Tuesday, April 21, 2015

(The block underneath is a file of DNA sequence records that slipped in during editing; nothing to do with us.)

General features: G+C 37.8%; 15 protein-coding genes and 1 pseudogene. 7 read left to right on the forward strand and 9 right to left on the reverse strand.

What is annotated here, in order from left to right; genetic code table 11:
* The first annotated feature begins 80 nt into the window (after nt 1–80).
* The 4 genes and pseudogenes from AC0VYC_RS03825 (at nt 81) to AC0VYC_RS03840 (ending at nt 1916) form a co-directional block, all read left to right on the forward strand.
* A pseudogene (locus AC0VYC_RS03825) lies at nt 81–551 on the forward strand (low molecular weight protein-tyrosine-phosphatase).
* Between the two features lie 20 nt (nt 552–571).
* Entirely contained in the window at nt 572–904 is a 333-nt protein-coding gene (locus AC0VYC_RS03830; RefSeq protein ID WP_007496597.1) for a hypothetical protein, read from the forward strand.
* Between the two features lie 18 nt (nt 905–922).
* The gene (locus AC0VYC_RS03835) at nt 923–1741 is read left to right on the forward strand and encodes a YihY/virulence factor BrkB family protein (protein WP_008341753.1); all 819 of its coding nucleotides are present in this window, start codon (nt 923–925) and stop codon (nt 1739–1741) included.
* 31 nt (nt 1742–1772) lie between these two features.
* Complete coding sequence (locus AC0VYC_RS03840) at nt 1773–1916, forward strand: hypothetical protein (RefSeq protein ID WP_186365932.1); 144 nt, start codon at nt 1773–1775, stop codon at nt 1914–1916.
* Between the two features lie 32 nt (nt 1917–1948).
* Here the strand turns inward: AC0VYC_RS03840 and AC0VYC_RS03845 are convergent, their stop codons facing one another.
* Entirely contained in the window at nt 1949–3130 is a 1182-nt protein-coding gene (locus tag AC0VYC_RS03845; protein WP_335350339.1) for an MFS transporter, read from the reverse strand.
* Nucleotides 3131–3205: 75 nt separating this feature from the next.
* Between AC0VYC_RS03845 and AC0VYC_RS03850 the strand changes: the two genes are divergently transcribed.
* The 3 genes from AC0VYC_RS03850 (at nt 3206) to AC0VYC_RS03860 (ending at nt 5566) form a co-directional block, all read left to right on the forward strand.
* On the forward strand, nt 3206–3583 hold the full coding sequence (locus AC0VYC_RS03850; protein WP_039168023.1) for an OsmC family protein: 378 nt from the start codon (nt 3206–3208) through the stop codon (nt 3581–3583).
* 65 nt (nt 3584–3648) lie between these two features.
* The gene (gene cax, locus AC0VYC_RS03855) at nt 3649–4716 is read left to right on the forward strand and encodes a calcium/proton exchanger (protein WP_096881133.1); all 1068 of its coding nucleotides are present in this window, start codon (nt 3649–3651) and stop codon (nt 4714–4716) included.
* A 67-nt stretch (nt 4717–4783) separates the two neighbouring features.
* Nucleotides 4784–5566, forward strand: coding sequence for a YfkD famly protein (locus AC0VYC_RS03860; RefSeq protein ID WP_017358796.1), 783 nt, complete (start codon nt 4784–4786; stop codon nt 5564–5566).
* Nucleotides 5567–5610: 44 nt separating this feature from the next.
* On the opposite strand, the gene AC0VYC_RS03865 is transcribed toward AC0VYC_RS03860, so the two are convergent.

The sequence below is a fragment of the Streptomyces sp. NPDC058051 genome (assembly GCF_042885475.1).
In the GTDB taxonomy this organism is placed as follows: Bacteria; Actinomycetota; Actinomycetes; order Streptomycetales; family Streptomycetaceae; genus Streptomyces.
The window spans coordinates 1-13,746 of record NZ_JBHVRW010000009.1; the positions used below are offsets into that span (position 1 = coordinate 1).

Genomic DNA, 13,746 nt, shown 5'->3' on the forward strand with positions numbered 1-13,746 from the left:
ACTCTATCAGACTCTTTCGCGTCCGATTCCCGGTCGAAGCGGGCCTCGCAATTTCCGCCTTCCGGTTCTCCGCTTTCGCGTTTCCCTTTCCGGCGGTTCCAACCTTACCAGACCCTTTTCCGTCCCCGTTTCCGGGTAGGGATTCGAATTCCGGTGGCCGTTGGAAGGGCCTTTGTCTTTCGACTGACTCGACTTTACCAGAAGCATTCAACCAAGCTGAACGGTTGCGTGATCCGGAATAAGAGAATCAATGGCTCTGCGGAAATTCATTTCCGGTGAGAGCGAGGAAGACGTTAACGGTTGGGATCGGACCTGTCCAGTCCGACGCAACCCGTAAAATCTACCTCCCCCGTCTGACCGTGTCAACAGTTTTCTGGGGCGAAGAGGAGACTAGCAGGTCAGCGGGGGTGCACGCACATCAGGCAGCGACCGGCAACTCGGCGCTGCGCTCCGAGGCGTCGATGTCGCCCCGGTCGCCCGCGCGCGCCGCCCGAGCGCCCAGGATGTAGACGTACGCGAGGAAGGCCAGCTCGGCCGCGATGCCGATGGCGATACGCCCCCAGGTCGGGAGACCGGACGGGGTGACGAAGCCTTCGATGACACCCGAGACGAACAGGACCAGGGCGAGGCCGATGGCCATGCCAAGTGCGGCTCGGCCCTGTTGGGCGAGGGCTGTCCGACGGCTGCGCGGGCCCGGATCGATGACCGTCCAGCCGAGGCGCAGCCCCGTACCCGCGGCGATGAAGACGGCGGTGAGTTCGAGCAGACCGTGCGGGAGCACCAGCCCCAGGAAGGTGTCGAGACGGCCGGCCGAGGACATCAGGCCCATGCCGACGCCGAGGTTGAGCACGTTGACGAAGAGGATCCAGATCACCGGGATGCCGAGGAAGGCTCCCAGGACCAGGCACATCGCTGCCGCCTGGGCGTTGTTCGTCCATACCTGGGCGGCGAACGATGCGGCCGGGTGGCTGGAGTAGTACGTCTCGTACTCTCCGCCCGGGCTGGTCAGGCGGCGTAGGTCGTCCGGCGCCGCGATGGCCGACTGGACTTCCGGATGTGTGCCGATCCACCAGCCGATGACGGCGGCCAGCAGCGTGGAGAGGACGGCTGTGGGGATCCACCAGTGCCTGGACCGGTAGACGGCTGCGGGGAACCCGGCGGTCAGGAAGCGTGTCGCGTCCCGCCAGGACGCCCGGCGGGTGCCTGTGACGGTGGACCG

For a few years in the 1930s, Paramount produced a series of Big Broadcast films, intended to introduce radio stars to movie audiences. Like the 1938 version I've reviewed previously, this is basically a revue of musical, comedy and novelty acts tied together by a featherweight romantic comedy plot. Jack Benny, boss at National Network Radio, is creating a new show for eccentric husband-and-wife sponsors George Burns and Gracie Allen, who manufacture golf balls. Allen wants the vaguely exotic singer Frank Forest to be her star, but when Benny hears a suburban lady DJ (Shirley Ross) make fun of Forest's singing style on her late night show, he hires her away for the express purpose of being silenced. But agent Ray Milland falls for Ross and soon a fake romance is whipped up between Ross and Forest. How all this plays out is rather uninteresting and, unfortunately, takes up most of the last half of the movie. But the first half, with its almost surreal tone—largely provided by Gracie Allen's humor—and meandering non-narrative, is more interesting. The parade of acts include Bob Burns as a hillbilly comic, Benny Goodman with drummer Gene Krupa, Martha Raye (whose energetic number "Vote for Mr. Rhythm" is a highlight), and, adding to the odd tone of the film, Leopold Stokowski conducting Bach's Fugue in G Minor. The way Stokowski's sequence is shot—lots of shadows and big gestures—seems to have inspired the makers of FANTASIA a few years later. Much of the directing style of Mitchell Leisen, at least during the first half, feels very modern, but by the 80 minute point, the film mostly gives way to its tedious plot and a far more standard visual style. Pictured are George Burns, Martha Raye and Gracie Allen. [TCM]

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